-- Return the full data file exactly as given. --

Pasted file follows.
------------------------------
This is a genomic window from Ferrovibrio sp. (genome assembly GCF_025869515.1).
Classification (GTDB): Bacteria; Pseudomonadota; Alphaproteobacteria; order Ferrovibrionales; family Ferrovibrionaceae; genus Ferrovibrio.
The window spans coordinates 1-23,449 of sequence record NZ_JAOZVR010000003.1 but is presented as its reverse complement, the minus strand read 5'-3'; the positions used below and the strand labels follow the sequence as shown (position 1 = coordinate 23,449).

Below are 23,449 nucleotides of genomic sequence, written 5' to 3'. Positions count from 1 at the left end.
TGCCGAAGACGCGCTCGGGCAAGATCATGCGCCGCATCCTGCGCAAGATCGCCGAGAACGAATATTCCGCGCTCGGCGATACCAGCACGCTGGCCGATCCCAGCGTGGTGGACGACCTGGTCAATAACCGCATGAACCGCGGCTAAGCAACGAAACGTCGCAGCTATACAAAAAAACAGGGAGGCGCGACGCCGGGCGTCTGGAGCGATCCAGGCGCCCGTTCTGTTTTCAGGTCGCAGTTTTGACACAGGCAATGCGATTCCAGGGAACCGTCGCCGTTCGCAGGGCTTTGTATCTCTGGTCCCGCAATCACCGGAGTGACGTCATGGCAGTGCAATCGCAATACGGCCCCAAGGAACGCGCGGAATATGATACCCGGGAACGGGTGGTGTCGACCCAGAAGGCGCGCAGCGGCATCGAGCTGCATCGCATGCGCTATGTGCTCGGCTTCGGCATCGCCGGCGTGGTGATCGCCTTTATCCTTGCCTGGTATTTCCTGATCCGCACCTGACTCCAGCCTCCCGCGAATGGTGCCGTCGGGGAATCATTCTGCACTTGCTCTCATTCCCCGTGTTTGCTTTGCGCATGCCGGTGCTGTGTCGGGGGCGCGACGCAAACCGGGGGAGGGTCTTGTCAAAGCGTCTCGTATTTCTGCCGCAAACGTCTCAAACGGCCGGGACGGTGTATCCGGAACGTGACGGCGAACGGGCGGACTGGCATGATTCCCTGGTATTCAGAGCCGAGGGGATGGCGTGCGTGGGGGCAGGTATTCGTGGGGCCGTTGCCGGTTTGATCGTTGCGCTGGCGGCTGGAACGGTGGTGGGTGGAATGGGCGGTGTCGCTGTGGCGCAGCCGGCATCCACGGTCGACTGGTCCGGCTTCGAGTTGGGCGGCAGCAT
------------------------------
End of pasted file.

This is a genomic window from Ferrovibrio sp. (genome assembly GCF_025869515.1).
Classification (GTDB): Bacteria; Pseudomonadota; Alphaproteobacteria; order Ferrovibrionales; family Ferrovibrionaceae; genus Ferrovibrio.
The window spans coordinates 1-23,449 of sequence record NZ_JAOZVR010000003.1 but is presented as its reverse complement, the minus strand read 5'-3'; the positions used below and the strand labels follow the sequence as shown (position 1 = coordinate 23,449).

Below are 23,449 nucleotides of genomic sequence, written 5' to 3'. Positions count from 1 at the left end.
TGCCGAAGACGCGCTCGGGCAAGATCATGCGCCGCATCCTGCGCAAGATCGCCGAGAACGAATATTCCGCGCTCGGCGATACCAGCACGCTGGCCGATCCCAGCGTGGTGGACGACCTGGTCAATAACCGCATGAACCGCGGCTAAGCAACGAAACGTCGCAGCTATACAAAAAAACAGGGAGGCGCGACGCCGGGCGTCTGGAGCGATCCAGGCGCCCGTTCTGTTTTCAGGTCGCAGTTTTGACACAGGCAATGCGATTCCAGGGAACCGTCGCCGTTCGCAGGGCTTTGTATCTCTGGTCCCGCAATCACCGGAGTGACGTCATGGCAGTGCAATCGCAATACGGCCCCAAGGAACGCGCGGAATATGATACCCGGGAACGGGTGGTGTCGACCCAGAAGGCGCGCAGCGGCATCGAGCTGCATCGCATGCGCTATGTGCTCGGCTTCGGCATCGCCGGCGTGGTGATCGCCTTTATCCTTGCCTGGTATTTCCTGATCCGCACCTGACTCCAGCCTCCCGCGAATGGTGCCGTCGGGGAATCATTCTGCACTTGCTCTCATTCCCCGTGTTTGCTTTGCGCATGCCGGTGCTGTGTCGGGGGCGCGACGCAAACCGGGGGAGGGTCTTGTCAAAGCGTCTCGTATTTCTGCCGCAAACGTCTCAAACGGCCGGGACGGTGTATCCGGAACGTGACGGCGAACGGGCGGACTGGCATGATTCCCTGGTATTCAGAGCCGAGGGGATGGCGTGCGTGGGGGCAGGTATTCGTGGGGCCGTTGCCGGTTTGATCGTTGCGCTGGCGGCTGGAACGGTGGTGGGTGGAATGGGCGGTGTCGCTGTGGCGCAGCCGGCATCCACGGTCGACTGGTCCGGCTTCGAGTTGGGCGGCAGCAT